{11} Importantly, the district court's ruling was not that the evidence of uncharged controlled buys would or would not have been admissible under Rule 11–404(B). If the prosecution had provided reasonable notice, and if the defense had then objected to the evidence, the district court would have been presented with an opportunity to rule on the admissibility of this evidence. Instead, the district court concluded that under the facts of this case, because the prior controlled buys were uncharged misconduct, the prosecution failed to reasonably notify the defense of its intent to introduce such evidence, which was contrary to Rule 11–404(B) and prejudicial to the defense. Because the district court's ruling hinged upon the interpretation and application of the notice requirement of Rule 11–404(B)(2) to the facts of this case, we hold that the district court's grant of a new trial was based on the conclusion that prejudicial legal error occurred, which the State was permitted to immediately appeal. See Griffin, 1994–NMSC–061, ¶ 14 (holding, in a case where the only basis for the grant of a new trial was newly-discovered evidence, that such an order was appealable “because it presents a question of law easily reviewed by an appellate court and not a question of fact as to the correctness of a discretionary ruling”); see also Fed.R.Evid. 404 advisory committee's note (1991 amendments) (“Because the notice requirement serves as condition precedent to admissibility of [Rule 11–404(B) ] evidence, the offered evidence is inadmissible if the court decides that the notice requirement has not been met.”).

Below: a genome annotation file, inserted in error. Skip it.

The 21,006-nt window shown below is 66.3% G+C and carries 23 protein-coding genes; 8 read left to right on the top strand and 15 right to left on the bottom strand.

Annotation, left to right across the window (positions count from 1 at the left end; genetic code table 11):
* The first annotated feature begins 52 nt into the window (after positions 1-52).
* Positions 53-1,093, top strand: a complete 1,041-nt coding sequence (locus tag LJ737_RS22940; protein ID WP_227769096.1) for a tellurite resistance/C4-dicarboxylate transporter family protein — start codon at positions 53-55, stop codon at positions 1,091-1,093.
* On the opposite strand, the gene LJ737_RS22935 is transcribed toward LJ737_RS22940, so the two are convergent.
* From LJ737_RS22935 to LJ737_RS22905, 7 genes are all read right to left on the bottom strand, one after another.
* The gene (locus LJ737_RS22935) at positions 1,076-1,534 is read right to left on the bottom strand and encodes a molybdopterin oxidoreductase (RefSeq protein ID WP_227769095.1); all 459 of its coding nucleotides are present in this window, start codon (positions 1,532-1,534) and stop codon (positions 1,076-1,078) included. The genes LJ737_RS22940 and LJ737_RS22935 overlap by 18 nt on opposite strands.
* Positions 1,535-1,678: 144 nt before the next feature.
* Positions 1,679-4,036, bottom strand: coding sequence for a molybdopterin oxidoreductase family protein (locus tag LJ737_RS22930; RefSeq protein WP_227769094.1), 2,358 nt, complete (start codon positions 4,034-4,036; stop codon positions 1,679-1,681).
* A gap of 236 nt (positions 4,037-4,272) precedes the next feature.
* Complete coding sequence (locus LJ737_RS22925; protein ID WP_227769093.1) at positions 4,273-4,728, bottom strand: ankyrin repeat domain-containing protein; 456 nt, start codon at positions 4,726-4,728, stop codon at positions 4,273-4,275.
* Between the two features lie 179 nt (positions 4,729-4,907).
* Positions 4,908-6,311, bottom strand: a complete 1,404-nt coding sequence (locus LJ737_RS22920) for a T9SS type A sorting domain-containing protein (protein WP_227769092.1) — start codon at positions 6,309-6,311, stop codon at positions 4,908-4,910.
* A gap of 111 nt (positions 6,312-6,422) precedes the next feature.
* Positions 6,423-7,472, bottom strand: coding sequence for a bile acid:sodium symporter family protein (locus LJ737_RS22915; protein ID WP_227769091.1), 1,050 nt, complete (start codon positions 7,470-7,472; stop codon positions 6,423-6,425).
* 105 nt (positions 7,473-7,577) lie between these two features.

B. The District Court's Jurisdiction to Grant a New Trial